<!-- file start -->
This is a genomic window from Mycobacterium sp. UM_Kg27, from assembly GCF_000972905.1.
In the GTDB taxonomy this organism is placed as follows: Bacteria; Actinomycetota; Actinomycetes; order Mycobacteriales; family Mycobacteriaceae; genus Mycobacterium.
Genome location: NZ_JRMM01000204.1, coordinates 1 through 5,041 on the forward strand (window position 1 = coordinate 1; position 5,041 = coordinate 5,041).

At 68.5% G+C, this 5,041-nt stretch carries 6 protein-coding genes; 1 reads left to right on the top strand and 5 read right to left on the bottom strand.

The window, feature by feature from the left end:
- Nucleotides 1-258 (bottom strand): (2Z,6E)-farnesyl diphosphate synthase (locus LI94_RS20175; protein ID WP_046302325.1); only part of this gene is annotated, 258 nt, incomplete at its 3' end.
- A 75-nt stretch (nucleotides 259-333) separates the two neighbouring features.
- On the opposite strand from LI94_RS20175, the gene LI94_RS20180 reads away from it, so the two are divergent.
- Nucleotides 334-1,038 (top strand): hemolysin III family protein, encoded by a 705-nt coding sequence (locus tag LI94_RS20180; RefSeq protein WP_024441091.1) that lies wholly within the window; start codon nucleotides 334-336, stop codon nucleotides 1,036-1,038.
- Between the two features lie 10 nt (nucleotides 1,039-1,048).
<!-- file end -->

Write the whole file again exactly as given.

This is a genomic window from Mycobacterium sp. UM_Kg27, from assembly GCF_000972905.1.
In the GTDB taxonomy this organism is placed as follows: Bacteria; Actinomycetota; Actinomycetes; order Mycobacteriales; family Mycobacteriaceae; genus Mycobacterium.
Genome location: NZ_JRMM01000204.1, coordinates 1 through 5,041 on the forward strand (window position 1 = coordinate 1; position 5,041 = coordinate 5,041).

At 68.5% G+C, this 5,041-nt stretch carries 6 protein-coding genes; 1 reads left to right on the top strand and 5 read right to left on the bottom strand.

The window, feature by feature from the left end:
- Nucleotides 1-258 (bottom strand): (2Z,6E)-farnesyl diphosphate synthase (locus LI94_RS20175; protein ID WP_046302325.1); only part of this gene is annotated, 258 nt, incomplete at its 3' end.
- A 75-nt stretch (nucleotides 259-333) separates the two neighbouring features.
- On the opposite strand from LI94_RS20175, the gene LI94_RS20180 reads away from it, so the two are divergent.
- Nucleotides 334-1,038 (top strand): hemolysin III family protein, encoded by a 705-nt coding sequence (locus tag LI94_RS20180; RefSeq protein WP_024441091.1) that lies wholly within the window; start codon nucleotides 334-336, stop codon nucleotides 1,036-1,038.
- Between the two features lie 10 nt (nucleotides 1,039-1,048).